Rupert
Posts:
3,806
Registered:
12/6/04


Re: Proof 0.999... is not equal to one.
Posted:
May 31, 2007 3:02 AM


On May 31, 4:16 pm, chaja...@mail.com wrote: > I have written a proof that 0.999... cannot be equal to one in the > system of real numbers. > > While at the end of it all you may not fully agree with my proof, much > I as have never seen a proof asserting they were equal that I was able > to consider valid, I'm sure you will agree that the > ideas I present are not a simply rehashing of basic objections of > others before me. > > It is available in several formats:http://www17.brinkster.com/chajadan/Math/Proofs/Proof1.dochttp://www17.brinkster.com/chajadan/Math/Proofs/Proof1.odthttp://www17.brinkster.com/chajadan/Math/Proofs/Proof1.txt > > Charles J. Daniels > chaja...@mail.com
I can't gain access to that webpage.
Here are the generally accepted axioms for the real numbers:
(1) For any real numbers a, b, and c, a+(b+c)=(a+b)+c (2) For any real numbers a, b, a+b=b+a (3) There exists a unique number 0 such that for all numbers a, a+0=a (4) For all numbers a there exists a unique number a such that a+( a)=0 (5) For all real numbers a, b, c, a.(b.c)=(a.b).c (6) For all real numbers a, b, a.b=b.a (7) There exists a unique number 1, different from 0, such that for all numbers a, a.1=a (8) For all numbers a different from 0 there exist a unique number a^(1) such that a.a^(1)=1 (9) For all numbers a, b, c, a.(b+c)=(a.b)+(a.c) (10) For all numbers a, b, if a>0 and b>0, then a.b>0 (11) For all numbers a, b, if a>0 and b>0, then a+b>0 (12) For all numbers a, b, a<b if and only b>a (13) For all numbers a, b, c, if a>b, then a+c>b+c (14) For every set S of real numbers, if S is nonempty and there exists a number a such that for all x in S, a>x or a=x, then there exists a number b with that property such that, for every number a with that property, b<a or b=a. The number b is called the least upper bound of S.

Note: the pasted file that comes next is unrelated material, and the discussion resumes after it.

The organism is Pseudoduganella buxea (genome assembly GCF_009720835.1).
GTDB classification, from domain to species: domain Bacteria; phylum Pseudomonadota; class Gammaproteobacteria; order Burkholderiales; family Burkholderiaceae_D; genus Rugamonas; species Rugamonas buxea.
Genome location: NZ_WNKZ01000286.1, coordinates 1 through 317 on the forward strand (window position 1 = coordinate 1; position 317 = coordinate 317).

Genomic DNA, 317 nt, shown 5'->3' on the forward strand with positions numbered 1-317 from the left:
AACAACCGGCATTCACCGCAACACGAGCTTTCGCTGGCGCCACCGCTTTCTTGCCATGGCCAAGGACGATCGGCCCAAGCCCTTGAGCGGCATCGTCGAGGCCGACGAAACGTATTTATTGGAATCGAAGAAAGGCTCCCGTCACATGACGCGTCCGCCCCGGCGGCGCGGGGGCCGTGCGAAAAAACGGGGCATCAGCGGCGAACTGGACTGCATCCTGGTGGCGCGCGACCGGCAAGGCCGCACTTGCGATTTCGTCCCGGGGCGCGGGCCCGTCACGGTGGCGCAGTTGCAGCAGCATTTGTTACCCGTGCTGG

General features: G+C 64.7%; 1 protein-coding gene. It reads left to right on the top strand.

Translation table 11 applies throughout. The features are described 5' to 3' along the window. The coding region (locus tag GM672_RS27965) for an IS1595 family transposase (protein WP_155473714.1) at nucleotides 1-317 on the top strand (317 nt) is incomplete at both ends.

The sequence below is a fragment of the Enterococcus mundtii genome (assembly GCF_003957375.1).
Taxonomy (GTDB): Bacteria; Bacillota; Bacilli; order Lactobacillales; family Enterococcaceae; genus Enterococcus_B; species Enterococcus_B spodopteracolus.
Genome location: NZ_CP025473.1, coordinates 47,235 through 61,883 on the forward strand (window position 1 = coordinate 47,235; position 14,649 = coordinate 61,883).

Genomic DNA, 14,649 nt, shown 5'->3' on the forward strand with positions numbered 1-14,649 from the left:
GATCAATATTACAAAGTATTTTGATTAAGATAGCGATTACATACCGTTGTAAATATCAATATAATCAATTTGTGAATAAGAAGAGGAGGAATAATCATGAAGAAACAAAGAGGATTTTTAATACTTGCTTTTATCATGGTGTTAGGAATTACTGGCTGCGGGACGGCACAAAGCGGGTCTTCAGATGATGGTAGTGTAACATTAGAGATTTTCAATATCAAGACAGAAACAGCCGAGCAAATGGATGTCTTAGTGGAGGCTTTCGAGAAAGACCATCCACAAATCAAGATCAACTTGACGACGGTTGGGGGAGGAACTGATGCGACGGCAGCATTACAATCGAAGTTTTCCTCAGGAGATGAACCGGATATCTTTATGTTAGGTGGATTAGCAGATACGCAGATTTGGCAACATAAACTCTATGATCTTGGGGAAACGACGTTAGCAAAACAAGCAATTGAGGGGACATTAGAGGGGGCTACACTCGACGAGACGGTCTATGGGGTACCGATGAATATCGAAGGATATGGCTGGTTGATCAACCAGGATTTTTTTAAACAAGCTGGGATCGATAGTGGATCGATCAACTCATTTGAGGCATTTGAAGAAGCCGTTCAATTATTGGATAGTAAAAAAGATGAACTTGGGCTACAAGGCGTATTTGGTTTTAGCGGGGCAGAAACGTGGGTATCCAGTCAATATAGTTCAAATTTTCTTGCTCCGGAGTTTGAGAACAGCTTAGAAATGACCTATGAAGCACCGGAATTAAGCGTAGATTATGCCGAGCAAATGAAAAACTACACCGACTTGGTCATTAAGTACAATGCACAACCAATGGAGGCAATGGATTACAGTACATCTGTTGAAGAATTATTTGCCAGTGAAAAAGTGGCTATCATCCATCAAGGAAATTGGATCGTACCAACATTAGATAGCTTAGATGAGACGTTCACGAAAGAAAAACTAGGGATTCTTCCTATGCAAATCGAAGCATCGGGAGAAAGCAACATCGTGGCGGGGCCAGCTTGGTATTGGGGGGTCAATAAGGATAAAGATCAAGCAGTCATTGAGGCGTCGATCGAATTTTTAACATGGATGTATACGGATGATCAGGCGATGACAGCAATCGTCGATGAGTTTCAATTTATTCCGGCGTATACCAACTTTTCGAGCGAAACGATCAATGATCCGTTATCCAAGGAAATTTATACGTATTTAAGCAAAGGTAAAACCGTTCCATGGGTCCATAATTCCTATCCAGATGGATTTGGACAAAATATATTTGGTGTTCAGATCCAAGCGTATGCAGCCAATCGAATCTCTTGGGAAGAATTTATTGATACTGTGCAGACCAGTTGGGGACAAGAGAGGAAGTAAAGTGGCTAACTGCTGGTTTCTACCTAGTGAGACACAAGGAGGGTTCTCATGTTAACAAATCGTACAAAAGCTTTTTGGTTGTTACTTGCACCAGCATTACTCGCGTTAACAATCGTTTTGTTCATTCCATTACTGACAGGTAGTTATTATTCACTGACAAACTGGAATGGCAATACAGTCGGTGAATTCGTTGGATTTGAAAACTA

We define 10 to be 1+(1+(1+(1+(1+(1+(1+(1+(1+1))))))))).
We define S to be the set of all real numbers x which are in every set T with the property that 10^(1) is in T, and whenever y is in T, y. 10^(1) is also in T. Then we define S' to be the set of all numbers x such that 1x is in S. Thus S={0.9, 0.99, 0.999, ...}.
We can prove from the above axioms that there exists a unique number x such that x is an upper bound for S (i.e. is greater than or equal to every member of S) and is less than or equal to 1. We call this number 0.9999....
It can be proved from the axioms that this number is also equal to 1.
Thus 0.9999...=1. There is certainly no doubt that this follows from the axioms given using secondorder logic. I can show you the details if you like.
If your proof also uses these axioms, then you've shown that the axioms are inconsistent, but I don't think this is very likely. It's a shame I can't see your proof and show you the mistake.